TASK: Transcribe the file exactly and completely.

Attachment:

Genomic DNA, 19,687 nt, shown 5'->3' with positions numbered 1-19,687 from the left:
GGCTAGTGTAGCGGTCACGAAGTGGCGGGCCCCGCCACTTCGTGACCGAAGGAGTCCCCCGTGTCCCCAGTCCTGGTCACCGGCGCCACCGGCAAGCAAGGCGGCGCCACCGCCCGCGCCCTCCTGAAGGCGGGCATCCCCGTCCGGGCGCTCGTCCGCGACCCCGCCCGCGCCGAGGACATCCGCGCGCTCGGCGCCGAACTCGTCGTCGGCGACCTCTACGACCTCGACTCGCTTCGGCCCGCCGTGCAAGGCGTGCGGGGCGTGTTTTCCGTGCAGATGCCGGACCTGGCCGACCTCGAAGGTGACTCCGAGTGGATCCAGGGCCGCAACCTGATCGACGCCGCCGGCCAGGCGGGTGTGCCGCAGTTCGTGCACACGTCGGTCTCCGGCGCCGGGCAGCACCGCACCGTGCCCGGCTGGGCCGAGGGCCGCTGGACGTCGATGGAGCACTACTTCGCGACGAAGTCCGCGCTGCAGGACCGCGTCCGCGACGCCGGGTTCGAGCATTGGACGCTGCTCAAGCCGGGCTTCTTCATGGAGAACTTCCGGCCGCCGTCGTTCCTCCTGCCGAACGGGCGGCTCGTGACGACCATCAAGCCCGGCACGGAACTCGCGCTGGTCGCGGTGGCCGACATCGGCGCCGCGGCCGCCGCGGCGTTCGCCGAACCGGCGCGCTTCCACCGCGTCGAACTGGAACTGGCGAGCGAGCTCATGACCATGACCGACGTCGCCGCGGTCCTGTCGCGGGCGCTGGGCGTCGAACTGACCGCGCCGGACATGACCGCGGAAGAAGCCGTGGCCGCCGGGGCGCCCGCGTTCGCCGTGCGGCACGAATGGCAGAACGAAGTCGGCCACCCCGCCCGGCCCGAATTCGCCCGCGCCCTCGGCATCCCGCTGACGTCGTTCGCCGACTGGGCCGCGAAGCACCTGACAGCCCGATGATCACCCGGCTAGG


Genomic DNA, 19,687 nt, shown 5'->3' with positions numbered 1-19,687 from the left:
GGCTAGTGTAGCGGTCACGAAGTGGCGGGCCCCGCCACTTCGTGACCGAAGGAGTCCCCCGTGTCCCCAGTCCTGGTCACCGGCGCCACCGGCAAGCAAGGCGGCGCCACCGCCCGCGCCCTCCTGAAGGCGGGCATCCCCGTCCGGGCGCTCGTCCGCGACCCCGCCCGCGCCGAGGACATCCGCGCGCTCGGCGCCGAACTCGTCGTCGGCGACCTCTACGACCTCGACTCGCTTCGGCCCGCCGTGCAAGGCGTGCGGGGCGTGTTTTCCGTGCAGATGCCGGACCTGGCCGACCTCGAAGGTGACTCCGAGTGGATCCAGGGCCGCAACCTGATCGACGCCGCCGGCCAGGCGGGTGTGCCGCAGTTCGTGCACACGTCGGTCTCCGGCGCCGGGCAGCACCGCACCGTGCCCGGCTGGGCCGAGGGCCGCTGGACGTCGATGGAGCACTACTTCGCGACGAAGTCCGCGCTGCAGGACCGCGTCCGCGACGCCGGGTTCGAGCATTGGACGCTGCTCAAGCCGGGCTTCTTCATGGAGAACTTCCGGCCGCCGTCGTTCCTCCTGCCGAACGGGCGGCTCGTGACGACCATCAAGCCCGGCACGGAACTCGCGCTGGTCGCGGTGGCCGACATCGGCGCCGCGGCCGCCGCGGCGTTCGCCGAACCGGCGCGCTTCCACCGCGTCGAACTGGAACTGGCGAGCGAGCTCATGACCATGACCGACGTCGCCGCGGTCCTGTCGCGGGCGCTGGGCGTCGAACTGACCGCGCCGGACATGACCGCGGAAGAAGCCGTGGCCGCCGGGGCGCCCGCGTTCGCCGTGCGGCACGAATGGCAGAACGAAGTCGGCCACCCCGCCCGGCCCGAATTCGCCCGCGCCCTCGGCATCCCGCTGACGTCGTTCGCCGACTGGGCCGCGAAGCACCTGACAGCCCGATGATCACCCGGCTAGG